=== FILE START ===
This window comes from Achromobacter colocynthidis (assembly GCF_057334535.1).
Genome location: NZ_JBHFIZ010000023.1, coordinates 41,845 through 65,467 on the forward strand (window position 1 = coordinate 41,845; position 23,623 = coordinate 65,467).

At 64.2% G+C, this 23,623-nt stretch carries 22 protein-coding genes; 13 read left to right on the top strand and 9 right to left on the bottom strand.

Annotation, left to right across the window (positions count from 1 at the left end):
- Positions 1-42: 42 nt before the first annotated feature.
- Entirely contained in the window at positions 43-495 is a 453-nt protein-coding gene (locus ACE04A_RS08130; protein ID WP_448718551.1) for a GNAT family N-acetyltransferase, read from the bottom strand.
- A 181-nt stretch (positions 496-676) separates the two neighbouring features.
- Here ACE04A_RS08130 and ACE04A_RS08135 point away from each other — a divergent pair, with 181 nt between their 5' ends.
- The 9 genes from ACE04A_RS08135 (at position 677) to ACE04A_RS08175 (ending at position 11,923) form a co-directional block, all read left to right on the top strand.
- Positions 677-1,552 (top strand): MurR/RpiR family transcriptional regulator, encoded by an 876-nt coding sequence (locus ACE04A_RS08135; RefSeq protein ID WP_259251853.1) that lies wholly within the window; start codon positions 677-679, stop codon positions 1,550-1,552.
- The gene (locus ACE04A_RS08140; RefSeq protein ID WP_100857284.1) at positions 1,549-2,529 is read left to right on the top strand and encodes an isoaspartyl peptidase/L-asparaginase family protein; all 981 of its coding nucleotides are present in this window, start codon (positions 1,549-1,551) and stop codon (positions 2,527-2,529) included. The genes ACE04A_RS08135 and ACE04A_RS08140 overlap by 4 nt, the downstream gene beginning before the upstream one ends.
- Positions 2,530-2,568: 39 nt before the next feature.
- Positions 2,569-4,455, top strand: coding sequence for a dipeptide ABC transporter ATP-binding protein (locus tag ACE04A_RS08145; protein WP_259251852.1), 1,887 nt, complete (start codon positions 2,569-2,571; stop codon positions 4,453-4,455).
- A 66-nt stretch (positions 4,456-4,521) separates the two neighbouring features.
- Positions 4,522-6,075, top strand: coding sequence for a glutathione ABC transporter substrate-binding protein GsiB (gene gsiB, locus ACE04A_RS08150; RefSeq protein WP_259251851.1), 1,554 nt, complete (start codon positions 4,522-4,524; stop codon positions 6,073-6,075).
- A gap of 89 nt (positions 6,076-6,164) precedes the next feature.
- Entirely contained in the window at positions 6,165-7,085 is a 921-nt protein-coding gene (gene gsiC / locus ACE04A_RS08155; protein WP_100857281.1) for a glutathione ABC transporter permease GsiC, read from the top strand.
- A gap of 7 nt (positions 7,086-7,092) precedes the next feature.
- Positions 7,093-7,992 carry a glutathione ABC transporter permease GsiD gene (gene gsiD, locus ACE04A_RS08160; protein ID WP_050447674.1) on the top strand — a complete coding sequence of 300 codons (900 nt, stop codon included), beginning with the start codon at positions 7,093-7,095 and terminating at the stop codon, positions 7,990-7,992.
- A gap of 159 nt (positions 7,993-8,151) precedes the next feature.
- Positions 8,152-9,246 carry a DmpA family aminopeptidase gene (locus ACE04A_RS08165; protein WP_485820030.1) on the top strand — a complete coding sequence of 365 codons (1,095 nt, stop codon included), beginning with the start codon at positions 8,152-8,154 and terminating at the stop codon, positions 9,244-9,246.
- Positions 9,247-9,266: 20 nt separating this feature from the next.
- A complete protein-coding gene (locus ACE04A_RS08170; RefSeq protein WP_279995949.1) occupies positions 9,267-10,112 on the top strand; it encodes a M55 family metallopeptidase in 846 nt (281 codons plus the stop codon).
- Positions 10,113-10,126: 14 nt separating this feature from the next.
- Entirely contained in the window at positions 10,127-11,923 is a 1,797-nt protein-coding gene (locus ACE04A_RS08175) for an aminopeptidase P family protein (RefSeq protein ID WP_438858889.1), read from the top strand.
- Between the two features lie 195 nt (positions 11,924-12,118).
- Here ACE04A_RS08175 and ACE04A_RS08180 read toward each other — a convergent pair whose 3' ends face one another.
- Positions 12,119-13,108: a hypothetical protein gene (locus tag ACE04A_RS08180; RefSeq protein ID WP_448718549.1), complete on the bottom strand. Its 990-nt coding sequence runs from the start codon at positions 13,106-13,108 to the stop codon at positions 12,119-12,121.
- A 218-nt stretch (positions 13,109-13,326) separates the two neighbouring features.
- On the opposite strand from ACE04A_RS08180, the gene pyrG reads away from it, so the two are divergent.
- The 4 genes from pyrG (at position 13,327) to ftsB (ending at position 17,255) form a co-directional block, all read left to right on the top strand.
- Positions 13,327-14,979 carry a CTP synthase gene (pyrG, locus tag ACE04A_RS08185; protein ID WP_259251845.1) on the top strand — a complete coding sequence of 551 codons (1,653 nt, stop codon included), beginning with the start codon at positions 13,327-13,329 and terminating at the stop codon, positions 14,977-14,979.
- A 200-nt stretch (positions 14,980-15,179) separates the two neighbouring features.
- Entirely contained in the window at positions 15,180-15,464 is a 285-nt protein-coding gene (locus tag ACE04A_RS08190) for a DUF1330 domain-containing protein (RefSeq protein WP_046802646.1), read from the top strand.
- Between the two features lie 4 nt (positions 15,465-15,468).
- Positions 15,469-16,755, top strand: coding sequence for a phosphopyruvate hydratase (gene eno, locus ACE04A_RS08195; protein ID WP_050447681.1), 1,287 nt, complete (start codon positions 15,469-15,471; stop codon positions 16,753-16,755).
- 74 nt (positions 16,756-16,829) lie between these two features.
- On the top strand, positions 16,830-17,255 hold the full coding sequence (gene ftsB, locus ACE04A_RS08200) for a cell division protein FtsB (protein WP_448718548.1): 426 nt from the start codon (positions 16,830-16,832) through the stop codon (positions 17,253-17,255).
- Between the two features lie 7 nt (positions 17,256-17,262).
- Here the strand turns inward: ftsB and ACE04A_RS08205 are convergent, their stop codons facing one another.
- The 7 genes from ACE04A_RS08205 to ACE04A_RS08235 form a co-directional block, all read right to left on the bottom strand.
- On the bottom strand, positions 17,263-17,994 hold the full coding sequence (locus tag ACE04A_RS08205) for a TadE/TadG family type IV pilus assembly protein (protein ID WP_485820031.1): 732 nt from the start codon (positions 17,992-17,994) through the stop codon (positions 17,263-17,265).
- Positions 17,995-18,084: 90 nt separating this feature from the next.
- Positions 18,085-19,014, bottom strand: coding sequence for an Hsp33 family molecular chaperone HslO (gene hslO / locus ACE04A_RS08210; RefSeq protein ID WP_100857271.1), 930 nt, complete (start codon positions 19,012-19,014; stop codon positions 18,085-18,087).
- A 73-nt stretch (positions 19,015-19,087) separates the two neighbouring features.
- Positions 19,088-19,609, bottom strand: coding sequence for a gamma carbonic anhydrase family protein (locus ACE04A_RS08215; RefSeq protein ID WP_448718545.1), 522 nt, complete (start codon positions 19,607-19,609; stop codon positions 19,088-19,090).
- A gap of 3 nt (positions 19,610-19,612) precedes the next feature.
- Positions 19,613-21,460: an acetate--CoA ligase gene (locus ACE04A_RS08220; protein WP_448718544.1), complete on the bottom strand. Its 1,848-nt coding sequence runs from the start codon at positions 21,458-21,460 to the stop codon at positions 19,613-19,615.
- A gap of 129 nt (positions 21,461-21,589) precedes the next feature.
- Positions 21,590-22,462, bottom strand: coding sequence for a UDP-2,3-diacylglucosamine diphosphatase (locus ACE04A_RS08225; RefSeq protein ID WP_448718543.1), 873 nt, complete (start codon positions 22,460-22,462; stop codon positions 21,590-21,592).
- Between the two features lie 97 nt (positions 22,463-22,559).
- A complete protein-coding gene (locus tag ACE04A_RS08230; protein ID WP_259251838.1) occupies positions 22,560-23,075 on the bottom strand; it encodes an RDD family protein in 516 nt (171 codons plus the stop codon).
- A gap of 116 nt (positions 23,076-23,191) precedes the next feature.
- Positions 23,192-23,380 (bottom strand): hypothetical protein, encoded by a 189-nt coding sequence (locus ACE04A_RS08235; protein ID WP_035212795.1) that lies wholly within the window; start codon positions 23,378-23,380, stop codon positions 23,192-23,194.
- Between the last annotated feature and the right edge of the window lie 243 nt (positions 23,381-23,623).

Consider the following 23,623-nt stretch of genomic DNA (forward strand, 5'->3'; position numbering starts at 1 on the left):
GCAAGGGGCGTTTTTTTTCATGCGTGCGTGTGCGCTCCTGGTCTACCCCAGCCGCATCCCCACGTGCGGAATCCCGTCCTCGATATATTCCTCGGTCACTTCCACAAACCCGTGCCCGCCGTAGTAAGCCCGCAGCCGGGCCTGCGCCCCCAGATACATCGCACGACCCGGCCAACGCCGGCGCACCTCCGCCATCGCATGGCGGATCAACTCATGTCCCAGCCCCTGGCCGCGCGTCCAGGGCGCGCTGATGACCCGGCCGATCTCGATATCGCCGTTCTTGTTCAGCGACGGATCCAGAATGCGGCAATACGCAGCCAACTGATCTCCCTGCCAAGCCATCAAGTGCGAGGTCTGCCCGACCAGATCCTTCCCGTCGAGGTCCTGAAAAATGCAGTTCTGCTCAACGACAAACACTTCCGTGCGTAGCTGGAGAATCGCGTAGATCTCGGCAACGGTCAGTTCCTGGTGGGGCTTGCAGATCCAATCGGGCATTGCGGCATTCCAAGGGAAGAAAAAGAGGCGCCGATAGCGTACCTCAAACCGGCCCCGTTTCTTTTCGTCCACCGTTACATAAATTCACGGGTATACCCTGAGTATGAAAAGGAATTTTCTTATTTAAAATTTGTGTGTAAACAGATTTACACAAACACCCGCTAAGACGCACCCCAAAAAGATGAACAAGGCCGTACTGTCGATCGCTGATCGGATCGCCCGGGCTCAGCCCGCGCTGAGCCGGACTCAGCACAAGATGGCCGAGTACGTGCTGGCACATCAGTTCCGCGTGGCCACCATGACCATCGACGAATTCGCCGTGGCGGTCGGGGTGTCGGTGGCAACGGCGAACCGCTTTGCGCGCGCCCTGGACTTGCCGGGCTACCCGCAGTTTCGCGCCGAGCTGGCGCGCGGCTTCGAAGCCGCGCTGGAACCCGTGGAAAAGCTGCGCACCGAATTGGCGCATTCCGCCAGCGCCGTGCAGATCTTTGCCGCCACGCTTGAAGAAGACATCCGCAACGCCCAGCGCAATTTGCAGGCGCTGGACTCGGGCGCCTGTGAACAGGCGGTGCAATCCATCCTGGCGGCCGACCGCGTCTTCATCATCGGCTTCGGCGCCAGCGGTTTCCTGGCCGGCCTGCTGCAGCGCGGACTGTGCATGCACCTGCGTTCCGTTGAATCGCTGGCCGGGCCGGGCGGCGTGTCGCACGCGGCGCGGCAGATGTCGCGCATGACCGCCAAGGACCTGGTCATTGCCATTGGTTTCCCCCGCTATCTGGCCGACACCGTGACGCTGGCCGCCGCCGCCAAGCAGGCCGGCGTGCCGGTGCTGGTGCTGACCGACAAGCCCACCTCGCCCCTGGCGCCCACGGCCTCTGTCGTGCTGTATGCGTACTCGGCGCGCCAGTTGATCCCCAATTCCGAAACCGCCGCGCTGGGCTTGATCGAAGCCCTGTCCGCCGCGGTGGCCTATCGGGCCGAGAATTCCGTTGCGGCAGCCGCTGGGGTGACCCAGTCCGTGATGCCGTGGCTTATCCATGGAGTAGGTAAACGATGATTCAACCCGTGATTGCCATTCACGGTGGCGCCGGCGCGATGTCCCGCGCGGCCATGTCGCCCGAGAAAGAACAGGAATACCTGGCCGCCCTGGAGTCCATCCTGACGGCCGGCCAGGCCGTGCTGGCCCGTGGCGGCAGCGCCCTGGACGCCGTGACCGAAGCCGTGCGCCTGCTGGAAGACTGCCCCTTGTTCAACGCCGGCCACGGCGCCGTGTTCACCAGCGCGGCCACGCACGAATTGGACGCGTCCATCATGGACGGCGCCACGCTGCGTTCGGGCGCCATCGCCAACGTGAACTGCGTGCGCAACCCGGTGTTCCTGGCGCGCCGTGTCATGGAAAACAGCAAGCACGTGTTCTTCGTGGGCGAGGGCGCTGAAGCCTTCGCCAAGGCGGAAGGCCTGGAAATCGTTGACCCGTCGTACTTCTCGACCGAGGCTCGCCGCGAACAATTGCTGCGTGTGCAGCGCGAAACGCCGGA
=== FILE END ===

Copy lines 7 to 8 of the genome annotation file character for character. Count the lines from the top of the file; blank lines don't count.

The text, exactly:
- A 181-nt stretch (positions 496-676) separates the two neighbouring features.
- Here ACE04A_RS08130 and ACE04A_RS08135 point away from each other — a divergent pair, with 181 nt between their 5' ends.